Residents say flood-hit German towns got little warning

Saturday, July 24, 2021 | Frank Jordans, Associated Press

Workers use heavy machines to tear down a damaged bridge in the flood-hit town of Ahrweiler, Germany, on Friday, July 23, 2021. With the death toll and economic damage from last week’s floods in Germany continuing to rise, questions have been raised about why systems designed to warn people of the impending disaster didn’t work. (AP Photo/Frank Jordans)

AHRWEILER, Germany (AP) — Like other residents of his town in Germany, Wolfgang Huste knew a flood was coming. What nobody told him, he says, was how bad it would be.

The 66-year-old antiquarian bookseller from Ahrweiler said the first serious warning to evacuate or move to higher floors of buildings close to the Ahr River came through loudspeaker announcements around 8 p.m. on July 14. Huste then heard a short emergency siren blast and church bells ringing, followed by silence.

"It was spooky, like in a horror film,” he said.

Huste rushed to rescue his car from an underground garage. By the time he parked it on the street, the water stood knee height. Five minutes later, safely indoors, he saw his vehicle floating down the street. He estimates the losses in his store, where books dating back to the early 1500s were destroyed, at more than 200,000 euros ($235,000).

“The warning time was far too short,” Huste said.

With the confirmed death toll from last week's floods in Germany and neighboring countries passing 210, almost 150 people still missing and the economic cost expected to run into the billions, many have asked why the emergency systems designed to warn people of impending disaster didn't work.

Sirens in some towns failed when the electricity was cut. In other locations, there were no sirens at all; volunteer firefighters had to knock on people's doors to tell them what to do. The German weekly Der Spiegel reported that in one suburb of Wuppertal, north of Cologne, people were warned by a monk ringing a bell.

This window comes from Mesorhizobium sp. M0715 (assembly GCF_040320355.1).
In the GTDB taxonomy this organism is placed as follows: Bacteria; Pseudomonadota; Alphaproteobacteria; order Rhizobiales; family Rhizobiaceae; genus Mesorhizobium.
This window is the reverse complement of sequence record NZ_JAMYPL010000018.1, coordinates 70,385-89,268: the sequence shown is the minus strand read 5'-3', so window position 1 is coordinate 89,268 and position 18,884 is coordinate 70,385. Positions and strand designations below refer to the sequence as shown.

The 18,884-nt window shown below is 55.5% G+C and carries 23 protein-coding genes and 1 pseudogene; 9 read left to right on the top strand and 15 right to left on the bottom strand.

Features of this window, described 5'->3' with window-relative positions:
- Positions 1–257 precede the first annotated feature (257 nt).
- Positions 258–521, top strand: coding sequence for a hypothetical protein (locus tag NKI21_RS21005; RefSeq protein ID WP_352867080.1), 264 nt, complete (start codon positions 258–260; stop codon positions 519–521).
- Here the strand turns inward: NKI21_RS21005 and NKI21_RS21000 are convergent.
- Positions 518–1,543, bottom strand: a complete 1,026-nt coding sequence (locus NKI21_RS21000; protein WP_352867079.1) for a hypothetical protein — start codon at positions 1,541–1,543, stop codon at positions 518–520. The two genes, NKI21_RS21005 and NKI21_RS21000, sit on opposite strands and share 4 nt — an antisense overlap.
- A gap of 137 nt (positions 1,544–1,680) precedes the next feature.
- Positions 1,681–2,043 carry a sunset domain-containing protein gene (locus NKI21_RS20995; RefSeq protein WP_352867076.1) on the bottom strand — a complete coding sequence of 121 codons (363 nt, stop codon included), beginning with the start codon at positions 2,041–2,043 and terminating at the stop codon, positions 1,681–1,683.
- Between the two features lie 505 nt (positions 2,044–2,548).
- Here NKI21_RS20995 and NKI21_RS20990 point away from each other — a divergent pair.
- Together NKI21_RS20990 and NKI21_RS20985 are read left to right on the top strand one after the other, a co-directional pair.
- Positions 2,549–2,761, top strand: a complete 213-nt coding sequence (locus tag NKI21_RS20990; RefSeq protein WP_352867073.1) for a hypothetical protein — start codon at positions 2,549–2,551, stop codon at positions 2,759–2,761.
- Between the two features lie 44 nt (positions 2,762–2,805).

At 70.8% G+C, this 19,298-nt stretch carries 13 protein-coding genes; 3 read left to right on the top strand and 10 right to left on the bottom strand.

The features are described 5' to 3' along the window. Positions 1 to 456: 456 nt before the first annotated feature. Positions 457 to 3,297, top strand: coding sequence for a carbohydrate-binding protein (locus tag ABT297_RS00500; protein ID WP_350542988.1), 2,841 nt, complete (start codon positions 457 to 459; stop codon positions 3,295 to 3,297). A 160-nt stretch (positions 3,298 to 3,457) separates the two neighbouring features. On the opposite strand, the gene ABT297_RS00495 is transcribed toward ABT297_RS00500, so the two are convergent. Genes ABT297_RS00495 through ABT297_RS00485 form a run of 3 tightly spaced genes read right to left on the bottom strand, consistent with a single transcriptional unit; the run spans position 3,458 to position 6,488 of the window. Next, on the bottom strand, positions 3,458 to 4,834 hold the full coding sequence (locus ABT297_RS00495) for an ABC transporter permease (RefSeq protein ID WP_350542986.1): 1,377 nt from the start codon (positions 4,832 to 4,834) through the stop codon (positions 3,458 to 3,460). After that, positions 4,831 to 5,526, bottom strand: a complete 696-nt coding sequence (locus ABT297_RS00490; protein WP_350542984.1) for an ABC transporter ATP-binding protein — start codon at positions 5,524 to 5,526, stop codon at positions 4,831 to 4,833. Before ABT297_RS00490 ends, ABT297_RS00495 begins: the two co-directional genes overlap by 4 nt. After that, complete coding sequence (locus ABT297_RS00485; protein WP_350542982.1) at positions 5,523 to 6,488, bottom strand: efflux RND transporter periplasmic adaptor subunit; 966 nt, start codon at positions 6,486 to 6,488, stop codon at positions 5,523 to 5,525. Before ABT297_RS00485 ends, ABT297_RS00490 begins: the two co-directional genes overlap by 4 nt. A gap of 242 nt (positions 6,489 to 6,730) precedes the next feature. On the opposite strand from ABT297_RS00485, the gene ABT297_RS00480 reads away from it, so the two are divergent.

Huste acknowledged that few could have predicted the speed with which the water would rise and rip through towns. But he pointed across the valley to a building that houses Germany's Federal Office for Civil Protection, where first responders from across the country train for possible disasters.

“In practice, as we just saw, it didn't work, let’s say, as well as it should,” Huste said. “What the state should have done, it didn’t do. At least not until much later.”

German authorities did receive early warnings from the European Flood Awareness System. These made their way through official channels, putting firefighters on heightened alert as well as smartphone users who had installed disaster warning apps, but such apps aren't widely used.

Local officials responsible for triggering disaster alarms in the Ahr valley on the first night of flooding have kept a low profile since the deluge. At least 132 people were killed in the Ahr valley alone.

Authorities in Germany's Rhineland-Palatinate state took charge of the disaster response in the wake of the floods, but they declined to comment on what mistakes might have been made on the night the disaster struck.

“People are looking at a life in ruins here. Some have lost relatives, there were many dead," said Thomas Linnertz, the state official now coordinating the disaster response. “I can understand the anger very well. But on the other hand, I have to say again: This was an event that nobody could have predicted.”

The head of Germany's federal disaster agency BKK, Armin Schuster, acknowledged to public broadcaster ARD that “things didn’t work as well as they could have.”

His agency is trying to determine how many sirens were removed after the end of the Cold War. Germany also plans to adopt a system known as ‘cell broadcast’ that can send alerts to all cellphones in a particular area.

In the town of Sinzig, Heiko Lemke recalled how firefighters came knocking on doors at 2 a.m., long after the floods had caused severe damage upriver in Ahrweiler.